The Glendalough Valley in County Wicklow is also known as the valley of the two lakes taken from the Irish Gleann Dá Loch (glen of two lakes). Situated in the magnificent Wicklow Mountains (Irish: Sléibhte Chill Mhantáin) National Park the Glendalough Valley was carved during the ice age by glaciers and when the thaw eventually arrived the melting ice created the two lakes. As well as its beautiful scenery it is home to a variety of wildlife, flora and fauna. It is steeped in history and archaeology with ancient tombs and cairns. The Glendalough Valley is also the location of the 6th Century monastic settlement founded by St Kevin (Saint Cóemgen). This is an early Christian site in the area of the monastery of Glen da Loch which dates from the sixth century. On the site is the conical shaped Deer Stone, the high cross of St Kevin standing about eleven feet in height from the tenth to eleventh century, a thirty metre high round tower from the same period, and the remains of the Cathedral and Church. The 'Deer Stone' has an interesting history, it is a hollowed out stone known in Irish as bullán. This type of stone has a meaning that stretches back into pre-history. Often filled with water they were thought to have magical significance with healing properties. These pre-Christian objects were adapted and put to use in the early Celtic church. Perhaps as one of the many examples of the need to promote an easy transition between old beliefs and the conversion to Christian ones which took place in Ireland from around 400 AD onwards. Glendalough is a very special place to visit, set in a wonderful location.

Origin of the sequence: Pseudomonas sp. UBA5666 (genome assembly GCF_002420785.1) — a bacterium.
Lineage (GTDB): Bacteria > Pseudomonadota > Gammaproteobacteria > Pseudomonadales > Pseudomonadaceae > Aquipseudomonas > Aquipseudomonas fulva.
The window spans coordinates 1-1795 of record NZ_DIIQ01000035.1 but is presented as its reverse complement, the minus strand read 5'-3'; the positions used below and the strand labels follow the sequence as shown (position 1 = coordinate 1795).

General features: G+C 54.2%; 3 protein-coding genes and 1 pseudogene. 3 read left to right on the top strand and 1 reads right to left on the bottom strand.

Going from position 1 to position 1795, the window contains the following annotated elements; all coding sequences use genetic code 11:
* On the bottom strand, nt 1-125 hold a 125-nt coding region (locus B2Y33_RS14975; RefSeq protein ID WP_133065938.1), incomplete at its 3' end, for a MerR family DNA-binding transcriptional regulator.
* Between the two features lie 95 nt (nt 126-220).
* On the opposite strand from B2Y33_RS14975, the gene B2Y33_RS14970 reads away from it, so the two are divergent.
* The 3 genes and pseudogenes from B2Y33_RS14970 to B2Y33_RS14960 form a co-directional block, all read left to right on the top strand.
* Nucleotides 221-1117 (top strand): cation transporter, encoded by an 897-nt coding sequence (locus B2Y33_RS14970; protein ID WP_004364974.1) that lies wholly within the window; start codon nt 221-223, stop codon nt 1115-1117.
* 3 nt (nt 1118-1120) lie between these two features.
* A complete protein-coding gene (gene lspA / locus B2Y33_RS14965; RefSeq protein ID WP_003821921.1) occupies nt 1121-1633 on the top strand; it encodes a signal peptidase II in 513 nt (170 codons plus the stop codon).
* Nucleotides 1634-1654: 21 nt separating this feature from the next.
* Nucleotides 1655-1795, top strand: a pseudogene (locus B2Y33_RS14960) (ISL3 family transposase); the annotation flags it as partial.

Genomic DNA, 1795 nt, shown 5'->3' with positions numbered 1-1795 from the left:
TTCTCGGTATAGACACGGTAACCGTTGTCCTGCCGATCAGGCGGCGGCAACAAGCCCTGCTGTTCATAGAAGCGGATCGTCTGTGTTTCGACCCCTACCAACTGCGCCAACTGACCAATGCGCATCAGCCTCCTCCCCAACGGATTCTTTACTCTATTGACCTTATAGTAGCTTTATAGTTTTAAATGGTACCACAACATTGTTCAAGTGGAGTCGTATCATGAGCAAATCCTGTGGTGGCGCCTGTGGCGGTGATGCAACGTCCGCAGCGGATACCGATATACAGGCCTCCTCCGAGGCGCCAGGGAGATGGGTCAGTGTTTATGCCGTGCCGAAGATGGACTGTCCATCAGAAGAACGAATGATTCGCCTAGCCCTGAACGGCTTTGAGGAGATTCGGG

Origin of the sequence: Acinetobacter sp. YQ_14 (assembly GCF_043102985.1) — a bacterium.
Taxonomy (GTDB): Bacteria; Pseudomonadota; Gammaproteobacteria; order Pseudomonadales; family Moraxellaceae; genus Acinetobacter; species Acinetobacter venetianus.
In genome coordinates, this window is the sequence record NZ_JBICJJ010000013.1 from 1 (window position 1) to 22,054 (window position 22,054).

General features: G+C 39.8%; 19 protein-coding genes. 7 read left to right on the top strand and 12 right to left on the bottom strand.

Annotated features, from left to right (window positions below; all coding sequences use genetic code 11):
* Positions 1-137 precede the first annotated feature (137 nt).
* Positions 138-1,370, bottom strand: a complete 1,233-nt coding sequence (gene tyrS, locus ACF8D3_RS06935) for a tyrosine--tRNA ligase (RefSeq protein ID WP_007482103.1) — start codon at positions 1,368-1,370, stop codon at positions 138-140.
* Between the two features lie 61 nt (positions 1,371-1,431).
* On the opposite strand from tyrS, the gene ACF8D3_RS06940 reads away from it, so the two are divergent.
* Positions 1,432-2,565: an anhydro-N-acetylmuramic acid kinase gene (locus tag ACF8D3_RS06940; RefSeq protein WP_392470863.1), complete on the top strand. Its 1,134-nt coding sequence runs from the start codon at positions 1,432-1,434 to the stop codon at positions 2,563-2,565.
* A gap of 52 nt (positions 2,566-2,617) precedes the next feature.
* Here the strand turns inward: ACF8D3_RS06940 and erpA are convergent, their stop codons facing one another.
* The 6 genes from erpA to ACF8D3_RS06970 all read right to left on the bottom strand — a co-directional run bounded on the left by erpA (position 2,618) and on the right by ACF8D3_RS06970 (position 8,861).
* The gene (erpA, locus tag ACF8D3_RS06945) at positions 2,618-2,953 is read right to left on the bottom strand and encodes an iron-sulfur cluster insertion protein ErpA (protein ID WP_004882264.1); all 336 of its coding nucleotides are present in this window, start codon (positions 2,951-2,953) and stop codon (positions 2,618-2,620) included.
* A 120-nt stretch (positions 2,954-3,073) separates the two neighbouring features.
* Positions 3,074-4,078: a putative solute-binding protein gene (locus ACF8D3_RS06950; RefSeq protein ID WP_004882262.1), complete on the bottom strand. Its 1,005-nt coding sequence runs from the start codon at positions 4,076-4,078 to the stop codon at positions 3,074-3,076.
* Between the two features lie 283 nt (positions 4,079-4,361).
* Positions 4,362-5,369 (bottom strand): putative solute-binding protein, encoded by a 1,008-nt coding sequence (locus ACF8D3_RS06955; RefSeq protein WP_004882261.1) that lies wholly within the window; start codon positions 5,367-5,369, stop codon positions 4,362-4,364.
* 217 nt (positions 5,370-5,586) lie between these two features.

The site is off the R756 east from Hollywood in the Wicklow Mountains to the west of Laragh.